ASEAN KEY DESTINATIONS
Malaysia, Australia to defer free-trade talks
Malaysia and Australia will not revive their stalled talks on a free-trade pact until the completion of an Australia-New Zealand-Asean trade pact, Reuters quoted their leaders as saying Thursday.
Australian Prime Minister Kevin Rudd told reporters in Malaysia that Southeast Asian nations, Australia and New Zealand should try to wrap up their talks as soon as possible.
"It is our inspiration to have any outstanding differences resolved as soon as possible," Rudd, referring to the ASEAN pact, said after talks with Malaysian Prime Minister Abdullah Ahmad Badawi.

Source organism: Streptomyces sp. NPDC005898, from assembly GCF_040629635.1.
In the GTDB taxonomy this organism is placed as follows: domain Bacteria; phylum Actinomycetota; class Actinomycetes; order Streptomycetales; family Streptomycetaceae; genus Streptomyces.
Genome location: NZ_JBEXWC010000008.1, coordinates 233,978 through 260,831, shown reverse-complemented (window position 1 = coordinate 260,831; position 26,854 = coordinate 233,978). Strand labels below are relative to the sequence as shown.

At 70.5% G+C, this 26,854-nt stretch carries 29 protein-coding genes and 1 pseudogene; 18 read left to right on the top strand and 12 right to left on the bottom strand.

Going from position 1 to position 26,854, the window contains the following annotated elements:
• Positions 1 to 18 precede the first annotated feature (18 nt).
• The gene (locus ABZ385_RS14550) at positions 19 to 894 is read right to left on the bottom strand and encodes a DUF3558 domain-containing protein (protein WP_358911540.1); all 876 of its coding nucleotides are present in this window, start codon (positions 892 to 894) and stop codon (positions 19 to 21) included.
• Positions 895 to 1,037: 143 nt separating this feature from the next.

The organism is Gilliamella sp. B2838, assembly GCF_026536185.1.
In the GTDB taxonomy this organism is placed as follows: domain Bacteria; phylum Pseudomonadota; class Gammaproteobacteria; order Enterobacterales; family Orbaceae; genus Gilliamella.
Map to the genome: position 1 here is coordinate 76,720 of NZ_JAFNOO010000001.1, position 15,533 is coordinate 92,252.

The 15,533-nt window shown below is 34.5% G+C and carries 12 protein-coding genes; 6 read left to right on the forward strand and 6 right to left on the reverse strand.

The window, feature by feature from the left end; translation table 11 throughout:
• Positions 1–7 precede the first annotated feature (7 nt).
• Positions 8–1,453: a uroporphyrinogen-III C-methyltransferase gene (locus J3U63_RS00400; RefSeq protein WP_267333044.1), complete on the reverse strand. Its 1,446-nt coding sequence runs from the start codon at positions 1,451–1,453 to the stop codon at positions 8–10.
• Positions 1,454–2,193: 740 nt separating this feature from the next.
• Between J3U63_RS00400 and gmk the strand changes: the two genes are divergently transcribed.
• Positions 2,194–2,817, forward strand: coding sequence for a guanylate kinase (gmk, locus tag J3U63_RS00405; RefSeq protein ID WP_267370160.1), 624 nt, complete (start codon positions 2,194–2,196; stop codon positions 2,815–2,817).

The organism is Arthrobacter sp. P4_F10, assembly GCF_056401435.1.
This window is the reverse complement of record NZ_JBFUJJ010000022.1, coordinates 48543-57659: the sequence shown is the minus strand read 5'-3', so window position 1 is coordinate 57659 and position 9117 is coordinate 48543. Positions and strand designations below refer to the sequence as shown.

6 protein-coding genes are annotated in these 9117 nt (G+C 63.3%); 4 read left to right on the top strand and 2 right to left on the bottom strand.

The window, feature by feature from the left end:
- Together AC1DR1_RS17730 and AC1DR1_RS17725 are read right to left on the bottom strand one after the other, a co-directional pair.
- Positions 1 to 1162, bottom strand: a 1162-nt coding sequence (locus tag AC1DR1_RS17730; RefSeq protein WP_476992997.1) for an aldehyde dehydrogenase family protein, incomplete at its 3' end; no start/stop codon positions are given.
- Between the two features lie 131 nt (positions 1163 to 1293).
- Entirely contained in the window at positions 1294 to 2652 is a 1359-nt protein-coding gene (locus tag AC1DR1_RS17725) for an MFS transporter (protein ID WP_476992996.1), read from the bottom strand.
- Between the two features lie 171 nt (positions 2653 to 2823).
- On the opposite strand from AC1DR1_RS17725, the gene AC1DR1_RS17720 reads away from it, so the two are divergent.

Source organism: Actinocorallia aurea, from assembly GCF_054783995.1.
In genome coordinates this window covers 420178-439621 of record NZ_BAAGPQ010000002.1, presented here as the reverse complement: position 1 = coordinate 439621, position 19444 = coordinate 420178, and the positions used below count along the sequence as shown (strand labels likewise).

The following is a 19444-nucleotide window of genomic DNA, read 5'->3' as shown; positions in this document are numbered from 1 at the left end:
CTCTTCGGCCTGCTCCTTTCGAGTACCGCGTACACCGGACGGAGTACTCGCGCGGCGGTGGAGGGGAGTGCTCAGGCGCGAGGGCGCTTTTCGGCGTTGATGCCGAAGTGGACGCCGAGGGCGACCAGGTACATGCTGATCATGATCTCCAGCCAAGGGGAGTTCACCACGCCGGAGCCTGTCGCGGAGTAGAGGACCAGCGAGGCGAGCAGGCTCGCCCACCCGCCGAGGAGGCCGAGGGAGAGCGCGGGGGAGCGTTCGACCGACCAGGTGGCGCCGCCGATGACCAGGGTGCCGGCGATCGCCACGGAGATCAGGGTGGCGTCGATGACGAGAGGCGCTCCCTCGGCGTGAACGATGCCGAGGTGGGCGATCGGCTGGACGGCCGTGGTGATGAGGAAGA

Malaysia is among Australia's top 10 trading partners.
"Malaysia would certainly prefer we pay more attention on this (Asean) negotiation first and after which we can proceed with what we can do bilaterally," Abdullah said.
Australia and Malaysia agreed in 2005 to start negotiations on a free trade deal that could add about A$6.5 billion ($6.23 billion) to Malaysia's economy over the next 20 years and almost A$2 billion to Australia's economy.
The plans for a FTA were unveiled by Abdullah and Australia's then premier John Howard in Canberra during Abdullah's first visit to Australia.
Both countries have set no target date to complete the deal.
At Thursday's talks, both leaders agreed to step up trade and social ties, including giving work visas for young tourists from both countries.
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